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What the ‘meat paradox’ reveals about moral decision-making

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Do you think animal torture is evil? And do you also eat factory-farmed meat? Many people who would strongly disagree, in principle, with animal cruelty also eat meat that has been raised in terrible conditions.

JULIA SHAW: ‘Do you think animal torture is evil? And do you also eat factory-farmed meat? Many people who would strongly disagree, in principle, with animal cruelty also eat meat that has been raised in terrible conditions… By reframing the same issue and adding a price tag we make some acts seem far less offensive. We can’t see them first hand, so they feel like they are unrelated to us. All we can see is the price. Why? When we understand why we eat meat that we know has been raised in poor conditions, we can begin to understand many other forms of behaviour that conflict with deeply held moral principles…

According to psychologists Brock Bastian and Steve Loughnan, who do research on the topic in Australia, the “meat paradox” is the “psychological conflict between people’s dietary preference for meat and their moral response to animal suffering”. They argue that “bringing harm to others is inconsistent with a view of oneself as a moral person. As such, meat consumption leads to negative effects for meat-eaters because they are confronted with a view of themselves that is unfavourable: how can I be a good person and also eat meat?”… This moral conflict doesn’t just threaten our enjoyment of eating meat, it threatens our identity. In order to protect our identities we establish habits and social structures that make us feel better. Meat-eating is tied to social customs, so that holidays are defined as a time to feast on flesh with friends and family.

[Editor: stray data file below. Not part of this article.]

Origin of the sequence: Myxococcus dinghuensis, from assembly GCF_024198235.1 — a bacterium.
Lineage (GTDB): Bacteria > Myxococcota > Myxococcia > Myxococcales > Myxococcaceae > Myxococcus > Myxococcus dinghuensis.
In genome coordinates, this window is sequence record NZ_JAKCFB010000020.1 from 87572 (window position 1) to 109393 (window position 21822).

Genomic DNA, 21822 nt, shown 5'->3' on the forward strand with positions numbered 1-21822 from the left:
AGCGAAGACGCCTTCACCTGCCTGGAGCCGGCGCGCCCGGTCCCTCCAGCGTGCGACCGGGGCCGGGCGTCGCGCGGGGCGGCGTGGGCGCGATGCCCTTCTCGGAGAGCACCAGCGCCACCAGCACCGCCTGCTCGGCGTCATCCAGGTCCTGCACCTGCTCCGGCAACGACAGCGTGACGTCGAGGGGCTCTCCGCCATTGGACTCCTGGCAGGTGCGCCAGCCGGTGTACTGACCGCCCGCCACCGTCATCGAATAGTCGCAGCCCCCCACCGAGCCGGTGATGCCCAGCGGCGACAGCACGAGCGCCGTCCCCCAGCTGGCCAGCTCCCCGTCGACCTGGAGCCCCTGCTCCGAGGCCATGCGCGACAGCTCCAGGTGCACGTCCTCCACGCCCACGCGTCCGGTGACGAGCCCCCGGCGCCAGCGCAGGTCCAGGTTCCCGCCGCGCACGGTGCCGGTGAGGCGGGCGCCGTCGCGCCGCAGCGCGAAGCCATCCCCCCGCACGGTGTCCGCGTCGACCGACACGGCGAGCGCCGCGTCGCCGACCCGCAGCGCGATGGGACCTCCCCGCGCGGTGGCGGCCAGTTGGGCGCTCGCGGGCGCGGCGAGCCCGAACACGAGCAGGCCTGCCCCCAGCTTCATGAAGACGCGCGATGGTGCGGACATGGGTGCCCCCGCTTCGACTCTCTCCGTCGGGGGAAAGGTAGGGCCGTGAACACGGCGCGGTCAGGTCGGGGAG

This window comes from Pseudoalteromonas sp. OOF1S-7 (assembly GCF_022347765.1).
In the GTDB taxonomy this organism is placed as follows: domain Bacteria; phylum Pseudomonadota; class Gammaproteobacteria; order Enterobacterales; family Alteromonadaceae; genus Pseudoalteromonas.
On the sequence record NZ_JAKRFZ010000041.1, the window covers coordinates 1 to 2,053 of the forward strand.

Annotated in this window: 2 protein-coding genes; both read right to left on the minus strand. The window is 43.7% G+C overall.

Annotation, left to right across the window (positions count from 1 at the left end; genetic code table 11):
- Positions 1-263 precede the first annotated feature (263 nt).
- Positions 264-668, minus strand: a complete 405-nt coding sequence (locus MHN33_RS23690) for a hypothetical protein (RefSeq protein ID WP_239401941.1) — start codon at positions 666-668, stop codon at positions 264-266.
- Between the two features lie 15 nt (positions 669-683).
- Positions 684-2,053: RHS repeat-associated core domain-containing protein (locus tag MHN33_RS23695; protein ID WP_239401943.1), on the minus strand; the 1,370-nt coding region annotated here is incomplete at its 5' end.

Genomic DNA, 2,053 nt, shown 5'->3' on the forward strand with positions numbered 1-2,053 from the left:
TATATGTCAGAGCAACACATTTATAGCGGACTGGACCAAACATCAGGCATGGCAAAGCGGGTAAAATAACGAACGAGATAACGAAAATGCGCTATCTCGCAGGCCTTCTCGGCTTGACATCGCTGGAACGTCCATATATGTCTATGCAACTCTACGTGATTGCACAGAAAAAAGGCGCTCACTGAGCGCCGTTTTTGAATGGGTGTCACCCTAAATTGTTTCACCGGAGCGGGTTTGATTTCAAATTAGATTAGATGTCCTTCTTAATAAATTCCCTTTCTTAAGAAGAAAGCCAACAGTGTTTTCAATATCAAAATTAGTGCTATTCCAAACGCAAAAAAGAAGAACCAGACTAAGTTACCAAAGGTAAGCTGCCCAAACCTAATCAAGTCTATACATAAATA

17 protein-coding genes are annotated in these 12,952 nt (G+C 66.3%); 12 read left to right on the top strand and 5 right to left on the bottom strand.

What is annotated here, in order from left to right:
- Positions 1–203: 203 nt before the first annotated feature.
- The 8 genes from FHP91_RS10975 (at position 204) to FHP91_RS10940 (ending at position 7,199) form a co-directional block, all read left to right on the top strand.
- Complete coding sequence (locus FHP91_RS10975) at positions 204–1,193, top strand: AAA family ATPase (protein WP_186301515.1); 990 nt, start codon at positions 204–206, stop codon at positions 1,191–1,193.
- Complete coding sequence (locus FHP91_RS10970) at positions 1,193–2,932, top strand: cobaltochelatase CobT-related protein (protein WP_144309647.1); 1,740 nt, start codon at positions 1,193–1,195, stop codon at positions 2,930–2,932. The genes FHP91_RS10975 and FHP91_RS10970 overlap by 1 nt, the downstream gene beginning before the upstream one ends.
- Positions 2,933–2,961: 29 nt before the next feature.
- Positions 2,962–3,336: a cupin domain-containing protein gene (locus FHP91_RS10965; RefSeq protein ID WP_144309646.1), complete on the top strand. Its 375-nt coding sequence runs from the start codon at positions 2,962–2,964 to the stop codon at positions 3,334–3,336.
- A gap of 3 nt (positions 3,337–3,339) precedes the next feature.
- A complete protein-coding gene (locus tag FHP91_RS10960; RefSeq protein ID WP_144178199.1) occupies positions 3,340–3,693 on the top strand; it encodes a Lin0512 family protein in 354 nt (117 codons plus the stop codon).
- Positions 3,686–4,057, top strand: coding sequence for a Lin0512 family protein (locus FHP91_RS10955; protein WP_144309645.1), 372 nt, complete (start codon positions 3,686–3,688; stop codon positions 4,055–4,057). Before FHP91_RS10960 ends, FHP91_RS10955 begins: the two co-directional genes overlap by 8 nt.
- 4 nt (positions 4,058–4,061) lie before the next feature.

Some people may also use it as a signal of masculinity, claiming that it helps define someone as a real man, or that we humans evolved as super-predators who were meant to eat meat. And despite animal products being linked to all kinds of poor health outcomes, some people tsk when we say that we want to go vegan (“How will you get enough protein?”), and friends start “forgetting” to invite us to dinner parties. With many decisions, including the choice to eat meat, the excuses we make are largely post hoc – after we have chosen to indulge we need to justify why the behaviour was OK, and why it is OK to do it again. And we need the excuses, or else we feel like bad people’. SOURCE…

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